Furthermore, if people see their neighbors and community members making an effort to go out and clean up, that also makes people think twice before littering.

"It personalizes it," said Cecile. A litterer might say, "Oh, that's the Kiwanis Club, that's the 4-H – I'm not going to litter on those people."

Image used with permission from Keep America Beautiful.

People like Larie — and anyone dedicated to stopping litter — deserve some recognition for keeping our country beautiful.

It's one thing to decry litter and trash, but it's quite another to go out and do something about it yourself. Larie's already inspired others in her community to pick up junk as they walk too, but imagine what America's streets would look like if everyone were as dedicated as Larie.

"I just like seeing the parks and streets cleaner," Larie said. "I don't like litter; I never have."

Watch Larie in action below.

Courtesy of Creative Commons
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Love is what united Marie-Claire and David Archbold, who met while taking a photography class. "We went into the darkroom to see what developed," they joke—and after a decade of marriage, they know firsthand the deep commitment and connection romantic love requires.

All photos courtesy of Marie-Claire and David Archbold

However, their relationship became even sweeter when they adopted James: a little boy with a huge heart.

In the United States alone, there are roughly 122,000 children awaiting adoption according to the latest report from the U.S Department of Health and Human Services. While the goal is always for a child to be parented by and stay with their biological family, that is not always a possibility. This is where adoption offers hope—not only does it create new families, it gives birth parents an avenue through which to see their child flourish when they are not able to parent. For the right families, it's a beautiful thing.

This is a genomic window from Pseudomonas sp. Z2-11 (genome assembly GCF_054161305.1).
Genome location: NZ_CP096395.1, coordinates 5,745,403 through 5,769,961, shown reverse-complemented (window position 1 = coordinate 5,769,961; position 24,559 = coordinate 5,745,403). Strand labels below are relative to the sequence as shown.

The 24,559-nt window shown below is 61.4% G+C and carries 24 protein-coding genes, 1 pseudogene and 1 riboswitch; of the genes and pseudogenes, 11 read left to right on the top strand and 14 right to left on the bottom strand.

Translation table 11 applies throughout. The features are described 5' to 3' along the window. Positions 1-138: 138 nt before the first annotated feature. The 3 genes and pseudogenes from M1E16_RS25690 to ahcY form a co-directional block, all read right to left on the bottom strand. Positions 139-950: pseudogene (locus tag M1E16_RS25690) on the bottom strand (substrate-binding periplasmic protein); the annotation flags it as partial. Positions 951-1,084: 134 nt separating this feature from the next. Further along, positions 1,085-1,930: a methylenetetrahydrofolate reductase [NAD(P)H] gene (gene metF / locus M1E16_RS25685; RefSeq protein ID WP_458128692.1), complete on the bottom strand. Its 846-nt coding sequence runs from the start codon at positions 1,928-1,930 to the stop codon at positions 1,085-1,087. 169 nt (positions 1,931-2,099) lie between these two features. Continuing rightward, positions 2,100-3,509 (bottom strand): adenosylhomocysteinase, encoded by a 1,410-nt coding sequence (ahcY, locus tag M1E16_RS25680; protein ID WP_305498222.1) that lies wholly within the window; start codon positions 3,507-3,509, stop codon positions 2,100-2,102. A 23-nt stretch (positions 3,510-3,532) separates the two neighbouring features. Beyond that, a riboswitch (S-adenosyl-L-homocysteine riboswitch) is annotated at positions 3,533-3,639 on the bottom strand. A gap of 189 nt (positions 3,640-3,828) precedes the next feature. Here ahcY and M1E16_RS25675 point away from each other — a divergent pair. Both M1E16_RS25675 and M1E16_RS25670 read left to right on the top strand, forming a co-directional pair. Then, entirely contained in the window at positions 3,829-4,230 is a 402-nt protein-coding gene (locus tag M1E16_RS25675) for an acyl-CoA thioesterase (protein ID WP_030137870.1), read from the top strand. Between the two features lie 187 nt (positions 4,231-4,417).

The Archbolds knew early on that adoption was an option for them. David has three daughters from a previous marriage, but knowing their family was not yet complete, the couple embarked on a two-year journey to find their match. When the adoption agency called and told them about James, they were elated. From the moment they met him, the Archbolds knew he was meant to be part of their family. David locked eyes with the brown-eyed baby and they stared at each other in quiet wonder for such a long time that the whole room fell silent. "He still looks at me like that," said David.

The connection was mutual and instantaneous—love at first sight. The Archbolds knew that James was meant to be a part of their family. However, they faced significant challenges requiring an even deeper level of commitment due to James' medical condition.

James was born with congenital hyperinsulinism, a rare condition that causes his body to overproduce insulin, and within 2 months of his birth, he had to have surgery to remove 90% of his pancreas. There was a steep learning curve for the Archbolds, but they were already in love, and knew they were committed to the ongoing care that'd be required of bringing James into their lives. After lots of research and encouragement from James' medical team, they finally brought their son home.

Today, three-year-old James is thriving, filled with infectious joy that bubbles over and touches every person who comes in contact with him. "Part of love is when people recognize that they need to be with each other," said his adoptive grandfather. And because the Archbolds opted for an open adoption, there are even more people to love and support James as he grows.